Legislation to allow for the compulsory acquisition of Calvary Public Hospital Bruce has passed the ACT Legislative Assembly.
The bill will make way for the government to take over the running of the Bruce hospital from July 3 but the government will first have to face a legal challenge from Calvary.
There was a fiery debate in the parliament as the Liberals staunchly opposed the bill. Labor and Greens members supported it.
About 50 protesters gathered outside the Assembly on Wednesday morning to recite prayers and they chanted "Save Calvary".
Health Minister Rachel Stephen-Smith told the parliament having two providers for the territory's public hospital was against system sustainability. She said it made it almost impossible to plan hospital infrastructure and limited the capacity to share capacity across the system.
"At a time when the pressure on public hospitals is greater than ever and is only forecast to grow, this is a level of inefficiency the ACT can no longer afford," she said.
Acting Opposition Leader Jeremy Hanson said the government had acted without consideration for due process.
"This is a disruptive bill in every possible way. We oppose it on health grounds, we oppose it legally and we oppose it ethically," he said.
"This bill tramples over staff, its tramples over trust and tramples over our democratic principles and over common sense.
"It's an appalling example of a government acting without consideration for due process and without concern for the harm they will cause."
The government has said the move was being done to better integrate the territory's health system and to also allow for the build of a new $1 billion public hospital on the Bruce site.
Chief Minister Andrew Barr told the Assembly the bill was necessary for the territory, saying a new hospital for Canberra's north was desperately needed considering the population of the region was expected to grow by at least another 200,000 people in the next 40 years.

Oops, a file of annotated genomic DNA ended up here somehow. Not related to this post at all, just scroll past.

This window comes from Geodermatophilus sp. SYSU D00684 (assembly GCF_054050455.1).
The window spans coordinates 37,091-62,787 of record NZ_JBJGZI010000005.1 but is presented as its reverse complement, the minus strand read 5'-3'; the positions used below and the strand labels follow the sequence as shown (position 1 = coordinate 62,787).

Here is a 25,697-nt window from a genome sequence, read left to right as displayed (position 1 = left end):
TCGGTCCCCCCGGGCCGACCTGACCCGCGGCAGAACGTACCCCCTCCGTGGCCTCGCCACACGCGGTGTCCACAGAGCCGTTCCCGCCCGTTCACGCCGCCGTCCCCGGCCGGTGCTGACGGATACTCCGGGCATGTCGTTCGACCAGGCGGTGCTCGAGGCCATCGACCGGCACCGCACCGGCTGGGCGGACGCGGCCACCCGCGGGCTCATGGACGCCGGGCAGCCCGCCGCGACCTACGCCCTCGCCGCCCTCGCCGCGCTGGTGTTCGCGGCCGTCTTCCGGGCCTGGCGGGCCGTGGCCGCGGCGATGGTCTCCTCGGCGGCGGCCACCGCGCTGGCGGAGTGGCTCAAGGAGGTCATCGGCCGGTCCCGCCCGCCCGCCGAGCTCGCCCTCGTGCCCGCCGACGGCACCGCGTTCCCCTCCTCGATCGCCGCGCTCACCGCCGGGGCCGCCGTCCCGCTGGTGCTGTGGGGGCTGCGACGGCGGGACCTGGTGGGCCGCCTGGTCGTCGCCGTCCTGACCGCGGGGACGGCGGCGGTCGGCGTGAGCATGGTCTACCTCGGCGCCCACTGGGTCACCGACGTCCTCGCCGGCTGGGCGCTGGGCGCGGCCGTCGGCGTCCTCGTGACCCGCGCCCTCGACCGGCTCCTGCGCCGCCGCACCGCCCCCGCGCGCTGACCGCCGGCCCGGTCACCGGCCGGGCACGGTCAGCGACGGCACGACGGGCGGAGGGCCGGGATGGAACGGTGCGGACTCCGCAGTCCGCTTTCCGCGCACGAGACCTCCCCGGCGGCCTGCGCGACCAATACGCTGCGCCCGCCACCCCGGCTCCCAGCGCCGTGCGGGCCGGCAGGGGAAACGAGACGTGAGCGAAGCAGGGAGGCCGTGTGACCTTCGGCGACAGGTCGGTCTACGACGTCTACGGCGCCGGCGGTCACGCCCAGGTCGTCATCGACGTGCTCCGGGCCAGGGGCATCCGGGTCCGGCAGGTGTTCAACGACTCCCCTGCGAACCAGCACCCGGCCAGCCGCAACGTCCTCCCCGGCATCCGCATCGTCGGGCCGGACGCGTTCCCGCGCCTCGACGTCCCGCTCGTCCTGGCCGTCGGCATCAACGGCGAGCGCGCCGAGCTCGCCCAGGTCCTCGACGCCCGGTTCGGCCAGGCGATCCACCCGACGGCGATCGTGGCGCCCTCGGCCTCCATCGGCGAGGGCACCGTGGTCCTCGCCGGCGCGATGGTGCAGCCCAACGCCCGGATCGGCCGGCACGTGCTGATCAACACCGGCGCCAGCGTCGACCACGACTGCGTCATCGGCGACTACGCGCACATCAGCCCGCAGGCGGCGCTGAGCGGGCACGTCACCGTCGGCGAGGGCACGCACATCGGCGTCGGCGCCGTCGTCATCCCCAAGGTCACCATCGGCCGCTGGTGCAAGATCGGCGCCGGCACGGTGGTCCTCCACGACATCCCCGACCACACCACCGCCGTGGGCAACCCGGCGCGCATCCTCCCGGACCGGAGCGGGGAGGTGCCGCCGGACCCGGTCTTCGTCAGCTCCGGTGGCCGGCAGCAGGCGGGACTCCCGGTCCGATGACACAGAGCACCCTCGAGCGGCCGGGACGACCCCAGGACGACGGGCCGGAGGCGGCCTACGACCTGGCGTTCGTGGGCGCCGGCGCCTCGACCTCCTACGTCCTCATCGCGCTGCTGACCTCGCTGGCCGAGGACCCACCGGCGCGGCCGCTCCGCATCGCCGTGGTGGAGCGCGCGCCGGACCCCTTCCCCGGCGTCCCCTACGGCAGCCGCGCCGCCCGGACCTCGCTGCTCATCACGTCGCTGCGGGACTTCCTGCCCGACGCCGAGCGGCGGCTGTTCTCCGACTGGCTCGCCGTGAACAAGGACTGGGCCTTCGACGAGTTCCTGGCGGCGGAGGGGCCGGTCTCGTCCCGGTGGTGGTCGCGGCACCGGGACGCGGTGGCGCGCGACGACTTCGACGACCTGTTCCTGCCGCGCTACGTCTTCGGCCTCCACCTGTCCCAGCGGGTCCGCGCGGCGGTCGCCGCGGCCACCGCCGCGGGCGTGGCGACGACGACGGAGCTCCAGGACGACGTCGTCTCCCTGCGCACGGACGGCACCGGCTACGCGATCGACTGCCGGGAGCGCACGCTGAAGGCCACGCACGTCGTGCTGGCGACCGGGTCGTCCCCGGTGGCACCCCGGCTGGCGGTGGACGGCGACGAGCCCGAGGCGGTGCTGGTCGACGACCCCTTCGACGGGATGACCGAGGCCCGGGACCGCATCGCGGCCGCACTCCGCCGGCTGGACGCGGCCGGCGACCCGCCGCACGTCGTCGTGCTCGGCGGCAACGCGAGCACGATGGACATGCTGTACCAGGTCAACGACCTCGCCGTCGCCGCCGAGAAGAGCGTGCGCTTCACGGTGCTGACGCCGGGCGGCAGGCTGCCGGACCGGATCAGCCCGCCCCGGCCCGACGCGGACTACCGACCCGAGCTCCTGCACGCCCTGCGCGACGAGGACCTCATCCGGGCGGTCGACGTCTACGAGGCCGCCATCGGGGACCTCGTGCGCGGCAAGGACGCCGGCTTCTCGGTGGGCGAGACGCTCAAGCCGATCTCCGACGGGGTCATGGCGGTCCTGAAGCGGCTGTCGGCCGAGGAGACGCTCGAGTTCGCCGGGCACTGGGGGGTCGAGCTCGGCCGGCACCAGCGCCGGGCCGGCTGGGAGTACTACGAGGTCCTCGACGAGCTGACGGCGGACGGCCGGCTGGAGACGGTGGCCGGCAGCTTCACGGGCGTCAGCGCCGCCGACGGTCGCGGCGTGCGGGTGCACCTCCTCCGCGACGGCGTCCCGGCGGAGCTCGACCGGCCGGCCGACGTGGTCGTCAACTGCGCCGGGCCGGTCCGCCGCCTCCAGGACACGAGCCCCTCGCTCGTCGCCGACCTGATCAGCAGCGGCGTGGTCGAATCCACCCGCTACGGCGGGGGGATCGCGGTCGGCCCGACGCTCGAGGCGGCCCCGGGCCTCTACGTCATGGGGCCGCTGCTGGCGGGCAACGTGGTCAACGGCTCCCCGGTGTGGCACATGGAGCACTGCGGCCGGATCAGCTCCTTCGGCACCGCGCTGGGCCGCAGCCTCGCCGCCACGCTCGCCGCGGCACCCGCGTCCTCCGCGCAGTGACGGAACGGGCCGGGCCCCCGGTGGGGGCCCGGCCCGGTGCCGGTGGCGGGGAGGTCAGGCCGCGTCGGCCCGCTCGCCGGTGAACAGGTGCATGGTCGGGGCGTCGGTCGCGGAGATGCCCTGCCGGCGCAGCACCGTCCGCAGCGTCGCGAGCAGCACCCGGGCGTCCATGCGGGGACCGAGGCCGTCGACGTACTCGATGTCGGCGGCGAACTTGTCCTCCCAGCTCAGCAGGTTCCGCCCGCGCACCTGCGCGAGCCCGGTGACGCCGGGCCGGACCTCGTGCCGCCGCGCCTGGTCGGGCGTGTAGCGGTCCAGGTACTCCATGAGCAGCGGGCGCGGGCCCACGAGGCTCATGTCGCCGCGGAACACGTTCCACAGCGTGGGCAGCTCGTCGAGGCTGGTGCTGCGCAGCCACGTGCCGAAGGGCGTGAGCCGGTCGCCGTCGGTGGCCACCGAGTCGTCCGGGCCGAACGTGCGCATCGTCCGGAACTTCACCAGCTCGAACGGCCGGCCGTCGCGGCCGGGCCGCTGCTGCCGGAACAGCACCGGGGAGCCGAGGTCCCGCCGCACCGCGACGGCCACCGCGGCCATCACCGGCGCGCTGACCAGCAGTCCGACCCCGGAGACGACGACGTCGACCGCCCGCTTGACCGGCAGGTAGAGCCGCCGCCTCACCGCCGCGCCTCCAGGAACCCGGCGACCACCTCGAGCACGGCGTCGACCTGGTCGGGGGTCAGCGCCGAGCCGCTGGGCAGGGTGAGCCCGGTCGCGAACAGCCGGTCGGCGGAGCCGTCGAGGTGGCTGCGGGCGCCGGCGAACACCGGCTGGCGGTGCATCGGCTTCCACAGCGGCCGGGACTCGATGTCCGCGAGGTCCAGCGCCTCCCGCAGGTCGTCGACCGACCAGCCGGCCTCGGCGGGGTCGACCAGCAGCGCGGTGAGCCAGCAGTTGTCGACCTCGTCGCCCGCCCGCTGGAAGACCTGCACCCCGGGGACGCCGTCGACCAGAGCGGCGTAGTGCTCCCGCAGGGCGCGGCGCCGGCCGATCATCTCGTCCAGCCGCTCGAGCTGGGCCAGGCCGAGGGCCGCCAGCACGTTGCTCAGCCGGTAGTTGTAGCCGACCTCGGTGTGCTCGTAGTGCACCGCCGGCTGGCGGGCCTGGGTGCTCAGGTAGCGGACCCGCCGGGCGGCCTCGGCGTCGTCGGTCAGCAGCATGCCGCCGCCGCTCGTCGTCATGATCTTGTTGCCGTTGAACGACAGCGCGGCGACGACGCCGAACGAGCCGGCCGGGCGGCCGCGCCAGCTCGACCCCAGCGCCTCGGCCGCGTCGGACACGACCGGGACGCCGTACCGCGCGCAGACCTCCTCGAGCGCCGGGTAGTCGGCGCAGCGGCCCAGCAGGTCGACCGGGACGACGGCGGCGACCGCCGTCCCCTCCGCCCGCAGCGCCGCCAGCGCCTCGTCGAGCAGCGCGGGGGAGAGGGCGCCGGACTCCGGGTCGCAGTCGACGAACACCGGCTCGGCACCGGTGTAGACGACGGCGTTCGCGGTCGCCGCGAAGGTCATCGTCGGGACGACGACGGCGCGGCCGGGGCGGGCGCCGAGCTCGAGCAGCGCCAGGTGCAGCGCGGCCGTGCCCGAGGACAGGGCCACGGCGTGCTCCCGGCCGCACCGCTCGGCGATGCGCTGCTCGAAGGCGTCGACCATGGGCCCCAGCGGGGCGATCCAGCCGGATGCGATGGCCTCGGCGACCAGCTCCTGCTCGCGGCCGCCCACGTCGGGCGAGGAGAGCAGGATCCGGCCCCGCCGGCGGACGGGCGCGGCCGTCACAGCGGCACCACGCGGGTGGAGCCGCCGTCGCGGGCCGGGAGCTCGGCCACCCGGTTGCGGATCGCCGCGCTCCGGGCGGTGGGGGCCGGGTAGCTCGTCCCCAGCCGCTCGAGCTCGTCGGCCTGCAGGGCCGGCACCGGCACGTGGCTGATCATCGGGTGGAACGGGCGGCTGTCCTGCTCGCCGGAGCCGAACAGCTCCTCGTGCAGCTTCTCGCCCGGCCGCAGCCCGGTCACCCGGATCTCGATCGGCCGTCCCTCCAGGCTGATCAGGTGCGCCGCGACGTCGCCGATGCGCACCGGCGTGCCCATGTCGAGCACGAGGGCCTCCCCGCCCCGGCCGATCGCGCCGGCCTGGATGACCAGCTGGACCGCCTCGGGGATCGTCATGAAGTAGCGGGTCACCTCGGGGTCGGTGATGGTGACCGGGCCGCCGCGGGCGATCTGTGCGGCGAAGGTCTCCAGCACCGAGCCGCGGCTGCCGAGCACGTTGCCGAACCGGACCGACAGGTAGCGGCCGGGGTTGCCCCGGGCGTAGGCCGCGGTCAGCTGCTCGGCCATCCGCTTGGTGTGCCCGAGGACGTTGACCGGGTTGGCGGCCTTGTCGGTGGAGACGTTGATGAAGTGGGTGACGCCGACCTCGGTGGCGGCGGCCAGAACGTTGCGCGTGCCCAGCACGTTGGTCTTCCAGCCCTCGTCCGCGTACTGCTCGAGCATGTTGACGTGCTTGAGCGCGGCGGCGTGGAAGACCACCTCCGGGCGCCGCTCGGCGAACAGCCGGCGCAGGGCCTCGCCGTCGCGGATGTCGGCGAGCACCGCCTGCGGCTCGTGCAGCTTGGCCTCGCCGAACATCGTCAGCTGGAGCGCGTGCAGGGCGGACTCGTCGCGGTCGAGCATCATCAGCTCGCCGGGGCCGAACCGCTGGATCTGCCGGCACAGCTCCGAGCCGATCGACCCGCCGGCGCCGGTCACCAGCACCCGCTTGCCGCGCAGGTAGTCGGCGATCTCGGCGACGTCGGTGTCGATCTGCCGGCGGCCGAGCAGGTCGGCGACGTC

He said studies of land in Canberra's north had determined the Bruce site was the "most suitable and the most logical" for a new hospital.
Mr Barr said having a single provider for the territory's public hospitals would provide more appropriate distribution of patients across hospitals, better continuity of care and better efficiency.
"This major new asset for the people of Canberra must be fully and properly integrated with Canberra Health Services," he said.
"It presents a significant shift in the provision of health care but is in alignment with other jurisdictions and regions of a similar size and it provides the opportunity for greater health efficiencies and outcomes."
Greens leader Shane Rattenbury also spoke for the first time on the bill, saying it was essential for the government to grow the provision of central public health services in the interests of Canberrans.
"There's been some pretty strident language used by those who do not support the proposal and a lot of attempts to make this some kind of ideological debate," he said.
"The government has been perfectly clear about the very valid reasons for the acquisition. The Greens agree with these."